Currently three SGLT2 inhibitors are available (canagliflozin, dapagliflozin, and empagliflozin) which in these case reports are considered to be equally effective so that the need to identify the specific SGLT2 inhibitor that was utilized is not documented. To illustrate the benefits of SGLT2 inhibitors in type 1 diabetes I report five subjects with well-documented type 1 diabetes who benefited from the utilization of an SGLT2 inhibitor. The clinical characteristics of these five patients are shown in Table 1 and their outcomes in Table 2. The potential risks involved in utilizing SGLT2 inhibitors in type 1 diabetes include hypoglycemia, hypotension (especially in the patients utilizing diuretics) syncope, and Candida albicans vaginitis in the female and balanitis in the uncircumcised male.

Table 1: Characteristics of type 1 diabetic patients before SGLT2 therapy.
Table 2: Outcomes of SGLT2 therapy in type 1 diabetic patients.

2. Case Presentations

2.1. Case  1

A 33-year-old white female had had type 1 diabetes (GAD positive, C-peptide positive, 1.1 ng/dL) since the age of 17. On basal/bolus therapy of detemir and lispro she had excellent glycemic control (HbA1c 6.6%) before the initiation of an SGLT2 receptor blocker. As a result of her excellent glycemic control she had no microvascular or macrovascular diabetic complications. Since, as occurs in a small percentage of type 1 diabetic patients, she was C-peptide positive (indicating residual endogenous insulin production) it was hypothesized that her glycemic control could be maintained or even improved on the combination of a basal insulin and an SGLT2 inhibitor without utilizing a short-acting insulin as has been documented to occur in patients with type 2 diabetes [6]. If preprandial short-acting insulin could be removed her risk of hypoglycemia which had been a problem (three or four events per week) would be much less. Her preprandial short-acting insulin doses were reduced by two-thirds when the SGLT2 inhibitor was initiated and she was able to gradually decrease and eventually discontinue her preprandial short-acting insulin without hypoglycemic events. Seven weeks after discontinuing her preprandial short-acting insulin her HbA1c remained at 6.6% and she had not had any episodes of hypoglycemia.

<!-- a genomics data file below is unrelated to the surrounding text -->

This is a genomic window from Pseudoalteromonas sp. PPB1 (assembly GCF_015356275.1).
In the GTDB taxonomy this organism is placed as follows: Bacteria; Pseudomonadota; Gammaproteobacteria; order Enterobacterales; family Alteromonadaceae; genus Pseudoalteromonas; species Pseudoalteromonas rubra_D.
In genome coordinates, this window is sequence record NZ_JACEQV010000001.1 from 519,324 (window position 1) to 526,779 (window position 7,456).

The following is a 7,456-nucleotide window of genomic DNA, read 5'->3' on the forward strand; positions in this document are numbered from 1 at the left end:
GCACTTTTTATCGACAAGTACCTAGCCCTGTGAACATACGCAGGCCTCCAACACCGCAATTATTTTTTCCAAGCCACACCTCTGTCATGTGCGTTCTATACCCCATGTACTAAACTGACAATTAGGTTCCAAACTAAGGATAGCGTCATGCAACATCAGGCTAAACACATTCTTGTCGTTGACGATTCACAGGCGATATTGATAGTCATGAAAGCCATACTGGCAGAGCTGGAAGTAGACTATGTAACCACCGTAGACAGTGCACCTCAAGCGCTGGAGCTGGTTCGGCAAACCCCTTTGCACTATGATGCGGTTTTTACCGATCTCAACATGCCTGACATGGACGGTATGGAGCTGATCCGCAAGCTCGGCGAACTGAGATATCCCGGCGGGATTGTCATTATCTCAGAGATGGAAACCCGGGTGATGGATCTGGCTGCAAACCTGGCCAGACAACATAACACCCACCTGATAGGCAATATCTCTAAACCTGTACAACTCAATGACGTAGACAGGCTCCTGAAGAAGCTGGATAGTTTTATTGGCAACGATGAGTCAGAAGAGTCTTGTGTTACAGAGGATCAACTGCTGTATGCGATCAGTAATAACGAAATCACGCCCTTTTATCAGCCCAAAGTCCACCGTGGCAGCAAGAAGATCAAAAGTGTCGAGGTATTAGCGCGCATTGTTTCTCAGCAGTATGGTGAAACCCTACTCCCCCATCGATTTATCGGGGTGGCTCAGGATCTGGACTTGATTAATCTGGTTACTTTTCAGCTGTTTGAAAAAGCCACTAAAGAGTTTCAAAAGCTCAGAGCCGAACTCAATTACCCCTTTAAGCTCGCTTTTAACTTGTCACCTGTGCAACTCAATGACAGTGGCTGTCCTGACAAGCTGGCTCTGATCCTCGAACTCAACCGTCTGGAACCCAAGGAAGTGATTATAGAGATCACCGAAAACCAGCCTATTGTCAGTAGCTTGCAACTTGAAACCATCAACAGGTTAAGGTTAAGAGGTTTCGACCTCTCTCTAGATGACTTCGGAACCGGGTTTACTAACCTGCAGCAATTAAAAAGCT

2.2. Case  2

A thin (BMI 24) 63-year-old white female who had had type 1 diabetes (GAD positive, C-peptide 0.4 ng/mL (normal range above 1 ng/mL)) since the age of 40 had poorly controlled diabetes (HbA1c 9.6%) due to her resistance to utilizing adequate doses of preprandial short-acting insulin due to her fear of hypoglycemia which in the past had been induced with short-acting insulin. She had on multiple occasions been offered CSII (insulin pump therapy) but had always refused for aesthetic and convenience issues. As a result of her long-term poor glycemic control her type 1 diabetes was complicated by symptomatic, distal, symmetrical, and autonomic diabetic polyneuropathy.

Since she did have low but nevertheless detectable endogenous insulin production, it was hypothesized that the utilization of an SGLT2 inhibitor in combination with a basal-bolus insulin regimen would result in improved glycemic control. Following the initiation of an SGLT2 inhibitor she continued her previous noncompliant habit of underdosing or even deliberately omitting her preprandial short-acting insulin. Nevertheless, in spite of this continued underutilization of short-acting insulin with the initiation of an SGLT2 inhibitor, her postprandial glucose levels dropped and she achieved an HbA1c level of 7.8%.

2.3. Case  3

A 68-year-old white male had had type 1 diabetes (C-peptide < 0.1 ng/mL, GAD antibody positive) since the age of 38. As a result of chronic poor glycemic control his diabetes was complicated by background diabetic retinopathy, distal, symmetrical, and autonomic polyneuropathy, and ischemic heart disease. His poor glycemic control was not a compliance issue but was due to frequent, severe, and unpredictable hypoglycemia that occurred whenever the dose of insulin was increased which resulted in underdosing of both his long- and short-acting insulins. He had on several occasions refused CSII (insulin pump therapy) and due to an episode of severe hypoglycemia he had been arrested for erratic driving and his driver’s license was suspended. He was therefore unwilling to seek or obtain therapeutic HbA1c (below 8%) levels due to his fear of hypoglycemia so that his HbA1c rose to 10.2% in spite of the use of basal/bolus detemir and aspart insulin therapy along with metformin and pioglitazone.